‘LYSISTRATA’

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In Our Time

Melvyn Bragg and guests discuss Aristophanes’ comedy in which the women of Athens and Sparta, led by Lysistrata, secure peace in the long-running war between them by staging a sex strike. To the men in the audience in 411BC, the idea that peace in the Peloponnesian War could be won so easily was ridiculous and the thought that their wives could have so much power over them was even more so. However Aristophanes’ comedy also has the women seizing the treasure in the Acropolis that was meant to fund more fighting in an emergency, a fund the Athenians had recently had to draw on. They were in a perilous position and, much as they might laugh at Aristophanes’ jokes, they knew there were real concerns about the actual cost of the war in terms of wealth and manpower.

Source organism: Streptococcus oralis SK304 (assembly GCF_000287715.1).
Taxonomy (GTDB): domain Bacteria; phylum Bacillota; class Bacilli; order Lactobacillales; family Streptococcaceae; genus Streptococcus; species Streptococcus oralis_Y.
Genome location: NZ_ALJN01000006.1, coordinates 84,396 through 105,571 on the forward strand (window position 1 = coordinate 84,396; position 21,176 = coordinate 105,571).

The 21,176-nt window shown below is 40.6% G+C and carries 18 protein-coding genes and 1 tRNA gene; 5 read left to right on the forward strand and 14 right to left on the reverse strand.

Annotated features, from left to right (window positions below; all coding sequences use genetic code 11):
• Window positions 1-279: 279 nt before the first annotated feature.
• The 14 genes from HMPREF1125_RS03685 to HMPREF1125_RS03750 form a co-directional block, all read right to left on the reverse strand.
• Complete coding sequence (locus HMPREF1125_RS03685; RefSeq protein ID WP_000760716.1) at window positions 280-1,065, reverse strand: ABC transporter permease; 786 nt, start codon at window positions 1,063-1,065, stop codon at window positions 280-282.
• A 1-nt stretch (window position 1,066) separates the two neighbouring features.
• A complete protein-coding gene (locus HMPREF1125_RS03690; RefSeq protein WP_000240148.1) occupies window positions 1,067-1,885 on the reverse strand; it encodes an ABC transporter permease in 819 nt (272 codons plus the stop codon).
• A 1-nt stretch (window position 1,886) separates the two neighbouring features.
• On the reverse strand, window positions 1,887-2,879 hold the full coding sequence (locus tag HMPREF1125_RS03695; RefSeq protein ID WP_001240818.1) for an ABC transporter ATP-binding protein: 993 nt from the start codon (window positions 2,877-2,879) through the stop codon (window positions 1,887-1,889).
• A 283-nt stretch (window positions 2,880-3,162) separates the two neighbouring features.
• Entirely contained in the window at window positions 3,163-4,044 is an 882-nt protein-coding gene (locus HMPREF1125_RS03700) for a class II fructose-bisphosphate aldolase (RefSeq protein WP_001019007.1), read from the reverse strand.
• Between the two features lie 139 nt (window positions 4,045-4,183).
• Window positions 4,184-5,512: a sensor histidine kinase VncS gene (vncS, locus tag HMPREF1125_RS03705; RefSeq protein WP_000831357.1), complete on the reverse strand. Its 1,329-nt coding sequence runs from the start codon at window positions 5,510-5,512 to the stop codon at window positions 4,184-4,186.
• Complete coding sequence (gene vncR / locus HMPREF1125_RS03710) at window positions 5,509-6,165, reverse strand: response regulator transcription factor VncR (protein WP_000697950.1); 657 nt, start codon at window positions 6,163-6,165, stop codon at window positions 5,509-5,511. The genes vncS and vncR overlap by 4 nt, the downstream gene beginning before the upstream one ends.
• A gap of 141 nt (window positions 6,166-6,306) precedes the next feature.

With Paul Cartledge AG Leventis Senior Research Fellow of Clare College, University of Cambridge

Sarah Miles Associate Professor in the Department of Classics and Ancient History at Durham University

And James Robson Professor of Classical Studies at the Open University

Producer: Simon Tillotson

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